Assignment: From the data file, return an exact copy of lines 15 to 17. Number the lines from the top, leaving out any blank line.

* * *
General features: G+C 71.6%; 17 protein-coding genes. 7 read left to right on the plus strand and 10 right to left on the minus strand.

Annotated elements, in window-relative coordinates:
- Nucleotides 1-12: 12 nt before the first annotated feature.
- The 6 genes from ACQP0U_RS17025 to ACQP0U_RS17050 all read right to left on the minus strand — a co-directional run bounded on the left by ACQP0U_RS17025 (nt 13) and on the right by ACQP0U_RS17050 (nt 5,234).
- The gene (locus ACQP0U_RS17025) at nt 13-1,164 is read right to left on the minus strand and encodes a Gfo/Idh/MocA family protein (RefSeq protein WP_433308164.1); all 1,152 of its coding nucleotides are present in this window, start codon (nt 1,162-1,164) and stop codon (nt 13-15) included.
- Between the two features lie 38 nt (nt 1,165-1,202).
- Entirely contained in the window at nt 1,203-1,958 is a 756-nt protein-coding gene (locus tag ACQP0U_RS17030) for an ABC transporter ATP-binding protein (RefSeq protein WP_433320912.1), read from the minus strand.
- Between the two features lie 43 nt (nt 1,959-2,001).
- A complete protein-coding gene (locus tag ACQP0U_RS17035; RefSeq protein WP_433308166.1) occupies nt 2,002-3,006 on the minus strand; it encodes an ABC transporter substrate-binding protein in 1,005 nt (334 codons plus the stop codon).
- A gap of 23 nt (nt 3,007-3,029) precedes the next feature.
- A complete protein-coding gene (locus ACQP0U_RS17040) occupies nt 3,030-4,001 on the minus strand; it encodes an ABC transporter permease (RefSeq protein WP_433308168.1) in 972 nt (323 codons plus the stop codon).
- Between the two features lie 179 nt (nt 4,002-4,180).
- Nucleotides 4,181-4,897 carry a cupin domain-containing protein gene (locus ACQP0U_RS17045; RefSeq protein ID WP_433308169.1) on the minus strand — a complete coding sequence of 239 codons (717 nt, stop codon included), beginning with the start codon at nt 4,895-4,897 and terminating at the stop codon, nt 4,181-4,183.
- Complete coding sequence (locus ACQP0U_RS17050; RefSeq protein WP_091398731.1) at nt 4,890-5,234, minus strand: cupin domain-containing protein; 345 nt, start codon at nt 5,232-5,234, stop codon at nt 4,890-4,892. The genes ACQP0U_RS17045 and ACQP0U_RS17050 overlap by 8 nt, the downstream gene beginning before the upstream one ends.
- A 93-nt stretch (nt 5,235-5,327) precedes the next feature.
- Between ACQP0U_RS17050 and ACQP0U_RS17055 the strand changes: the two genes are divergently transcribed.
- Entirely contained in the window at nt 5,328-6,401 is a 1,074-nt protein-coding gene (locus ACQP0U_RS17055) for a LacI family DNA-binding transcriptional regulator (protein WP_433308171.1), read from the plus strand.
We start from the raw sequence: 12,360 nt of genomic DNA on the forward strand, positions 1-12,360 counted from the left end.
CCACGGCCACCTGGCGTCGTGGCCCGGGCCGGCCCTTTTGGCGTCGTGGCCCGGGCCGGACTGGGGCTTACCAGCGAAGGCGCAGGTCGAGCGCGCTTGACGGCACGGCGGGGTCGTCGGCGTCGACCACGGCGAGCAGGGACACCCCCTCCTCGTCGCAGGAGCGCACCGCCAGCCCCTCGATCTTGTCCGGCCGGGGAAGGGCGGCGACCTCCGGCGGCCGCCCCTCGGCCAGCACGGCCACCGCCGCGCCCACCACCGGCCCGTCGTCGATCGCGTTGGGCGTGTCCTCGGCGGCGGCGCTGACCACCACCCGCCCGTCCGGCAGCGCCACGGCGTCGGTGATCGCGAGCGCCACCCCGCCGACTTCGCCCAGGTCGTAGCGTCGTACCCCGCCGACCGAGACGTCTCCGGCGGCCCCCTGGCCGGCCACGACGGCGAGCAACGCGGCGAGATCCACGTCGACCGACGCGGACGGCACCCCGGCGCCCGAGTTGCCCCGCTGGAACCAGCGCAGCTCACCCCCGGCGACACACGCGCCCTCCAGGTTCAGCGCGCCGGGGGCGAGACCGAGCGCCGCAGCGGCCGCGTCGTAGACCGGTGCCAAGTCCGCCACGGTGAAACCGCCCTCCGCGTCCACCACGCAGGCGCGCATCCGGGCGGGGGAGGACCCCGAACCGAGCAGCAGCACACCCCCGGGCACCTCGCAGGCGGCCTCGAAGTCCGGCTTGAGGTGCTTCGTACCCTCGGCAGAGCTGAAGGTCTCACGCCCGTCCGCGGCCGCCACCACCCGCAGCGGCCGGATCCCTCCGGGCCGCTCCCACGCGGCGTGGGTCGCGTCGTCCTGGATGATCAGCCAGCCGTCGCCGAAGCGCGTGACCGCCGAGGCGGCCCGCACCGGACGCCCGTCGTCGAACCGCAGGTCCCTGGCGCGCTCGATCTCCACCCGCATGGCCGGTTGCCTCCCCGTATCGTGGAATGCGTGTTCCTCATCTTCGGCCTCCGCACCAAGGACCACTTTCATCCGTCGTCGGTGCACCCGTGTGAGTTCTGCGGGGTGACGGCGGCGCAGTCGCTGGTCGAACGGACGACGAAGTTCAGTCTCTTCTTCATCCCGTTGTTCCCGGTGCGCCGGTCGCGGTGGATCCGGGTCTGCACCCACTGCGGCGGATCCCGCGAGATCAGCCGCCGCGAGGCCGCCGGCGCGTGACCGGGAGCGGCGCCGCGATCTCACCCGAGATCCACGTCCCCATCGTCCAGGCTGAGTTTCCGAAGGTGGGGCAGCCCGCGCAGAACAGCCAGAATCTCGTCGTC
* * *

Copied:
- A 93-nt stretch (nt 5,235-5,327) precedes the next feature.
- Between ACQP0U_RS17050 and ACQP0U_RS17055 the strand changes: the two genes are divergently transcribed.
- Entirely contained in the window at nt 5,328-6,401 is a 1,074-nt protein-coding gene (locus ACQP0U_RS17055) for a LacI family DNA-binding transcriptional regulator (protein WP_433308171.1), read from the plus strand.